It’s fair to say that the vagina is having a bit of a moment. From the flurry of discussion in pop culture to the ongoing buzz around menstrual cups. So then why is there still so much confusion about female anatomy? Let us demystify 4 of the most common misunderstandings…
1. Having lots of sex gives you a loose vagina
Nope! This is perhaps the most widely misunderstood fact about the female anatomy. It takes much more than regular sex to permanently stretch or change your vagina. Your vaginal tissue is very elastic and flexible – a bit like a rubber band. The vaginal walls are actually made up of tightly folded muscle that can temporarily expand and stretch to accommodate a finger, massager or penis (and other less fun things like tampons and menstrual cups). After that object is removed your vagina quickly returns to its normal size and shape. Certain things like age, childbirth and changes in hormones during pregnancy or menopause can have longer-term effects on your vaginal tissue.
However, there is one very easy way to keep those muscles toned and tight – Kegel exercises. Kegels strengthen the oft-neglected pelvic floor muscles – the muscles that support your pelvic organs, control your bladder and improve the strength of your orgasms. Pretty important, right? If you find your solo Kegel routine just isn’t cutting it, then try a smart Kegel trainer. A trainer can take your exercise to the next level, by automatically registering and tracking your strength and then selecting the perfect routine for your strength level. The best exercisers actually guide you through each routine using gentle vibrations. If you need to get back to basics with your Kegel routine, then check out our beginner’s guide here. So next time you’re worried that you’re having a little too much fun in the bedroom – stop stressing (and maybe try a few Kegels out on your partner for fun)! Trust in your vagina, it’s stronger than you think.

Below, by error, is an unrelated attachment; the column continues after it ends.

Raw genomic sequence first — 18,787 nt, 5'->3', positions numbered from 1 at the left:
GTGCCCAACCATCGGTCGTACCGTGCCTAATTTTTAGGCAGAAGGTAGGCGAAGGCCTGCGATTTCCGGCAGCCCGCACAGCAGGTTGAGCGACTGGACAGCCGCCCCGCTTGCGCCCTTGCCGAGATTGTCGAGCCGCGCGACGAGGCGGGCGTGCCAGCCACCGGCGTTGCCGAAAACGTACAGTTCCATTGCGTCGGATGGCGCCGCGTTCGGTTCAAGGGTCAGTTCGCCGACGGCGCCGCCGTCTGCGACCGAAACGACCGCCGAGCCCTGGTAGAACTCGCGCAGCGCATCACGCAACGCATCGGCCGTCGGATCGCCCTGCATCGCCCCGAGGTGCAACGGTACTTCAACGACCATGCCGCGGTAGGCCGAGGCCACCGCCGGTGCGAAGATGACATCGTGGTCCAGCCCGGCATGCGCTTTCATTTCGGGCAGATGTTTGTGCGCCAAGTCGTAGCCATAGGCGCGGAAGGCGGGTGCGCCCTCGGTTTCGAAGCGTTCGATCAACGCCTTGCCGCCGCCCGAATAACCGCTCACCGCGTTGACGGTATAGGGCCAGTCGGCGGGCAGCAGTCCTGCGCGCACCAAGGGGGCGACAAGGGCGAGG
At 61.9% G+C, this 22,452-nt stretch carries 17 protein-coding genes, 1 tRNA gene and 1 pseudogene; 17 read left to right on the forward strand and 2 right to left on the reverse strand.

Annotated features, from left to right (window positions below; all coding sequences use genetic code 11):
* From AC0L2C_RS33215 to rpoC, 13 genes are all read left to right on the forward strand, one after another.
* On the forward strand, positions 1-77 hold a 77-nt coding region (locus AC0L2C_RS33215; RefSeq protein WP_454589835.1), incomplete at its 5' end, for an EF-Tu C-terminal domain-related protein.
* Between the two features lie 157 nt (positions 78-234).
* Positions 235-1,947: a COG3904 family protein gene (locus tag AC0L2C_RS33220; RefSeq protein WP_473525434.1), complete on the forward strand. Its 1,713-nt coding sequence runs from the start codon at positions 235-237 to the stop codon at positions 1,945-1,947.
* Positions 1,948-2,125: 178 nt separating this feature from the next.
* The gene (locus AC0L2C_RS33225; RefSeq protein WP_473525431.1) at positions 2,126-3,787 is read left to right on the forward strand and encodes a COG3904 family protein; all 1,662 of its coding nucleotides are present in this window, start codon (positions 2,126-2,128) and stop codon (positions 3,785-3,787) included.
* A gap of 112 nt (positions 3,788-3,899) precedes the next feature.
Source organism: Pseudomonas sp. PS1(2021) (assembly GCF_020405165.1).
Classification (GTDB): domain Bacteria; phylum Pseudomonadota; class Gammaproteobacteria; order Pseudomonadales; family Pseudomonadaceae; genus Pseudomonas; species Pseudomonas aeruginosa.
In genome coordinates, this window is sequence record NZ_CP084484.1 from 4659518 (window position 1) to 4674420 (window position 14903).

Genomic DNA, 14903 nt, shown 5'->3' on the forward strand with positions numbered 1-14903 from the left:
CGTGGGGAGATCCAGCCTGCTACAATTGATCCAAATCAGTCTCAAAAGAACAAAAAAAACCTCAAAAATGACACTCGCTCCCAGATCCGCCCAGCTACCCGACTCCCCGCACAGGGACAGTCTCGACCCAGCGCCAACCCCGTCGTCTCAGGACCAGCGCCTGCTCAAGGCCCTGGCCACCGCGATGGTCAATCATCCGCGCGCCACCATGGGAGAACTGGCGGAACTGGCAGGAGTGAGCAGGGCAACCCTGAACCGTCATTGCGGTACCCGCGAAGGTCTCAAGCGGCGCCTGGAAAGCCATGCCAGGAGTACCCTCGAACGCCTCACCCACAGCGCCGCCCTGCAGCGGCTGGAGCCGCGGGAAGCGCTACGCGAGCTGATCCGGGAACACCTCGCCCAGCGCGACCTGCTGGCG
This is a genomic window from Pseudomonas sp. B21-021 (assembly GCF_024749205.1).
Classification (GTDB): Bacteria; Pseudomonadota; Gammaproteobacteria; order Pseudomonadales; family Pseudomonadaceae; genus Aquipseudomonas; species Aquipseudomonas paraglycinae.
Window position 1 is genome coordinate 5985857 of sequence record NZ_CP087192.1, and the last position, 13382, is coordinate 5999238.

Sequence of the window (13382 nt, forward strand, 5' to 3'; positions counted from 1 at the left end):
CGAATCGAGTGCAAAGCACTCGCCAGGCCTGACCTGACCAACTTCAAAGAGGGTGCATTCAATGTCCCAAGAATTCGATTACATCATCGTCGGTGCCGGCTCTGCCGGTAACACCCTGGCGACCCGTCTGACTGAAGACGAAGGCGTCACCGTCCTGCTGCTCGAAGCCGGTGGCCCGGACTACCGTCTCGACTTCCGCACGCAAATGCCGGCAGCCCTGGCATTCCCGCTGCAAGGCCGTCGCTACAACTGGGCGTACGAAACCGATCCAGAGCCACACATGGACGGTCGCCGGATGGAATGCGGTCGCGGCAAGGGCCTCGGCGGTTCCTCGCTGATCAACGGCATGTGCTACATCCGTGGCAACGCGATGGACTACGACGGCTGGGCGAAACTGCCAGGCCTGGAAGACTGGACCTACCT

2. Everything ‘downstairs’ is the vagina
It’s all just vagina, right? Wrong! Anatomically speaking, the vagina is actually just the passage from the vulva to the cervix. The vulva is a term that encompasses all of your external genitalia, including your clitoris, labia, vaginal opening, urethral opening (where we pee from). Your internal anatomy includes the vagina, cervix, uterus, ovaries.
3. Your hymen gets broken or “pops”
For some reason, there is a wealth of misinformation out there about the humble hymen. So what exactly is it? The hymen, or vaginal corona, is a leftover from our development as a fetus, it used to be a sheet of flesh protecting our delicate internal organs in the womb. As we grew up, this fleshy wall dissipated, and so we are left with some hymen tissue surrounding the entrance to our vaginas.
For the vast majority of women, the hymen is just a tiny bit of leftover tissue, far from the solid barrier that some believe it to be. It is absolutely not a marker of virginity, and for most women it has no effect on their first time, or their ability to use a menstrual cup or tampon. Any pain or bleeding you experience during your first time is more likely due to inexperience (of both partners!). Hymens come in all shapes and sizes, does yours look like any of the ones in the diagram? Grab a mirror and have a look!
4. Vaginas smell
This might come as a shock, but your vagina isn’t supposed to smell like a bed of roses, a sweet perfume OR a fresh ocean breeze. It’s supposed to smell like a vagina. Your reproductive organs are wonderful things, fully capable of maintaining and cleaning themselves. Imagine your vagina as working in a very similar way to your eyes, with discharge acting a lot like tears – a natural cleanser. Ignore any advice to douche or undertake other intrusive, harmful cleaning routines. These can strip your vagina of its natural flora and upset your delicate pH, potentially causing yeast infections, or similar. Imagine your vagina as working in a very similar way to your eyes, with discharge acting a lot like tears. Stick to a gentle, pH balanced cleanser, and only use it on your vulva. If you have any concerns about unusual discharge or smells, then contact your physician to make sure everything is healthy down there.
Vaginas, just like people, come in all shapes and sizes. So next time you’re feeling inquisitive about your intimate area, take the time to educate yourself. It will make you feel smarter, stronger – and sexier.
Please note that advice offered by Tips For Healthy Living may not be relevant to your individual case. For specific concerns regarding your health, always consult your physician or other licensed medical practitioners.